To paint a better picture of the current landscape and identify growing trends within the industry, we pored through an array of reputable advertising studies.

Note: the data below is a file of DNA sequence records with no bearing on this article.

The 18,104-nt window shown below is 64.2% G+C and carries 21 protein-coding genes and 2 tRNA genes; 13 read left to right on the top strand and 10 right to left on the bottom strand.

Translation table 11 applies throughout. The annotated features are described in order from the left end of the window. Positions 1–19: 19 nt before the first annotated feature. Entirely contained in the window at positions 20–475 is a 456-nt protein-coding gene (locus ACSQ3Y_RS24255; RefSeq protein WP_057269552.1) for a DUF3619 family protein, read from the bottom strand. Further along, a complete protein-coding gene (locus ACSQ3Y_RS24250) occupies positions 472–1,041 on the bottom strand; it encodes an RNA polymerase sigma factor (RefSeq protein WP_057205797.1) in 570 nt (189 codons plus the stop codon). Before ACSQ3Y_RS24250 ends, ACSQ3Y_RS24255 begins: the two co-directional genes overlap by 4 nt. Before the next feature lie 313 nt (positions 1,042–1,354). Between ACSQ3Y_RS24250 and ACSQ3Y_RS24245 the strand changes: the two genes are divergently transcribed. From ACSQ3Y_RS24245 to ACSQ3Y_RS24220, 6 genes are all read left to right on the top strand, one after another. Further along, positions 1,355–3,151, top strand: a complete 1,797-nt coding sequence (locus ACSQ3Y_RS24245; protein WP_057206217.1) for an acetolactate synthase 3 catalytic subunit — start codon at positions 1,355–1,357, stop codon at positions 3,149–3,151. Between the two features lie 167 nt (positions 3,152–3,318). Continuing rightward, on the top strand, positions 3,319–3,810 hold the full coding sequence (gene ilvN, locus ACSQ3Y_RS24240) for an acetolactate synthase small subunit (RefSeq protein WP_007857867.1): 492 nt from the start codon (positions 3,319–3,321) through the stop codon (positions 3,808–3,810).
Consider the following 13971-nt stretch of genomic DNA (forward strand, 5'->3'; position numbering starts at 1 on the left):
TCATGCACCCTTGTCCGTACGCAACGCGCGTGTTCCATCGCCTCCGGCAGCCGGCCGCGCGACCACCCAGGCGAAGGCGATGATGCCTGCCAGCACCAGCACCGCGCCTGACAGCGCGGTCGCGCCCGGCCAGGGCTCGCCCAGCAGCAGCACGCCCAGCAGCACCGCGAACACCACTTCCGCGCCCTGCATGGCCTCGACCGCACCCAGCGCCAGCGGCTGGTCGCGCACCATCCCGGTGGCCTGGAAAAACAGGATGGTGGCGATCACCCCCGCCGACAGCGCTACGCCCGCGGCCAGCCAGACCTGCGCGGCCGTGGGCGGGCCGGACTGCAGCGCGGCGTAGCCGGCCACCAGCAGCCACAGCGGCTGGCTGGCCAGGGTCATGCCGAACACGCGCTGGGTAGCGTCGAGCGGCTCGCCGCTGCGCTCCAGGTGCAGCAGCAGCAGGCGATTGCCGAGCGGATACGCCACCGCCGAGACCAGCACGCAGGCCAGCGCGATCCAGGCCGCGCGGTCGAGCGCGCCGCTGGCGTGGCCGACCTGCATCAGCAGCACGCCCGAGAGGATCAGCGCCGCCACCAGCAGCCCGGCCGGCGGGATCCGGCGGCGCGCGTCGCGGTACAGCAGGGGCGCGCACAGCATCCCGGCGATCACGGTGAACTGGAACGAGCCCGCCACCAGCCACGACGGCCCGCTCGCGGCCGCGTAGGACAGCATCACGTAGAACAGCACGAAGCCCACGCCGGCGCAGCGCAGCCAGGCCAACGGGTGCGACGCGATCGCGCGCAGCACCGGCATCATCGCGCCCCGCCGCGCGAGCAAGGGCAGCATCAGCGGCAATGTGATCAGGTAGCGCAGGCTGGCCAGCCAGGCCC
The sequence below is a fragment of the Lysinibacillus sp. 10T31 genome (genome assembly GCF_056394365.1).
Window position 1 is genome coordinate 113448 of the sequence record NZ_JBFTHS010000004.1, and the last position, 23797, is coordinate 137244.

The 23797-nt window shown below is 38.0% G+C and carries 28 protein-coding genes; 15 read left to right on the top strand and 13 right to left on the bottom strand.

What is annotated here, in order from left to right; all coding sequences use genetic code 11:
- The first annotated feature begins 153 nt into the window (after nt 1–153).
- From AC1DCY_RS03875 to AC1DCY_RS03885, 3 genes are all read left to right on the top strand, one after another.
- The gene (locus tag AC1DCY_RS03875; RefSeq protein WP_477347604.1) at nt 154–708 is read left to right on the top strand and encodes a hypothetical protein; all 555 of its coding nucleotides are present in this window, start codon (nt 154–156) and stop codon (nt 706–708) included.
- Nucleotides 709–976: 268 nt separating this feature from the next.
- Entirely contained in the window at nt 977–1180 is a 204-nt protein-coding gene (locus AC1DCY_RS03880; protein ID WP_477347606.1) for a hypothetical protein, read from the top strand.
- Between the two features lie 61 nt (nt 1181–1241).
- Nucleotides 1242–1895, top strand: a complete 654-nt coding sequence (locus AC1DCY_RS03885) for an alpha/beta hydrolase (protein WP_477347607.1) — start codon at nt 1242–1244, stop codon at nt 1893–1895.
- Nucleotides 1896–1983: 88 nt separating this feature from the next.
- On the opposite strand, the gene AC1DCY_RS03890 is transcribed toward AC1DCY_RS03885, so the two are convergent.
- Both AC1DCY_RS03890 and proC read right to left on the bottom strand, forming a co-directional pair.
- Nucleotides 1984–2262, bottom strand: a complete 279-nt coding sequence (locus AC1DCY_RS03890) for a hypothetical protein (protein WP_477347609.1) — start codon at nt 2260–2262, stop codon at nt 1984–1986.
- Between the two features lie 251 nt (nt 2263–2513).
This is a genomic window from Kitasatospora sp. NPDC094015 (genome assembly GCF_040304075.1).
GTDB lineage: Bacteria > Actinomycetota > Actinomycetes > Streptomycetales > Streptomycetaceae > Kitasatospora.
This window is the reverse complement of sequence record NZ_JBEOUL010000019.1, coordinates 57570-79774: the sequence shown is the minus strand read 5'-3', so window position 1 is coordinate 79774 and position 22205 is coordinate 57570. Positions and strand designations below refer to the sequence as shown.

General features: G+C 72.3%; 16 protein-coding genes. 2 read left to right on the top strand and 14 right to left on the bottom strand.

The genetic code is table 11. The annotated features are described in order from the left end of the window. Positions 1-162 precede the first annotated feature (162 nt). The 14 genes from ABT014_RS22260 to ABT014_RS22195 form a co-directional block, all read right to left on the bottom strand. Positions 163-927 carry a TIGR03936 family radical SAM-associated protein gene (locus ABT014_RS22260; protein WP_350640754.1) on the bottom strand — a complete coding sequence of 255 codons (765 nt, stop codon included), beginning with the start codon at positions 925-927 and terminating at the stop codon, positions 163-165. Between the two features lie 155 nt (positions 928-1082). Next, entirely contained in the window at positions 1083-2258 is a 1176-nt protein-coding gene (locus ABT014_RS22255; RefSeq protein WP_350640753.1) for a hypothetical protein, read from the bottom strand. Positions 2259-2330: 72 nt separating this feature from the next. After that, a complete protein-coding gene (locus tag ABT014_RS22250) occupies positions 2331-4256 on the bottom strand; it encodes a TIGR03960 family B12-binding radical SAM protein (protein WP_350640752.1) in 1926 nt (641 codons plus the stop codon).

Three years after purchasing Zettle, PayPal is launching PayPal Zettle in the U.S. This small business-focused mobile-payments system is already operating in PayPal’s overseas markets and has been beta-tested in the States during the past three months. Zettle, a Swedish company, cost PayPal $2.2 billion in 2018. Its card reader/e-commerce tool was designed to help small businesses integrate their sales and back-office operations better. According to Jim Magats, PayPal’s Senior Vice President, “One key advantage that Zettle offers small businesses is the ability to seamlessly transact with consumers wherever they are—in brick-and-mortar stores or online.” PayPal Zettle will allow small businesses to accept a range of payments through Zettle’s card reader and benefit from Paypal’s suite of payment and commerce solutions. The integration brings help in managing sales, inventory, payments, and reporting, all from one place. It also creates a real-time ledger of transactions and inventory levels that’s very easy to check. “That back-office reconciliation, when the online and physical world are brought together, means merchants won’t miss a sale or fail to satisfy a customer,” Magats said. With Zettle also comes PayPal’s partner network. Users can effortlessly link their accounts with PayPal’s e-commerce, accounting, and point of sale partners, such as Lightspeed, SalesVu, QuickBooks Online, or BigCommerce. PayPal also promises integrations with more partners in the future. It’s these integrations that have proven to be the biggest reason for Zettle’s success overseas. Small businesses appreciate the opportunity to use Zettle for transactions without signing up for an unwanted bundle of services or having to replace their existing online bookkeeping services or e-commerce platforms completely. “What we hear is they love the interoperability,” Magats added. Starting from June 30, small businesses can purchase their first card reader for $29 and additional readers for $79. The transaction rate for card processing stands at 2.29% + 0.09 cents at launch.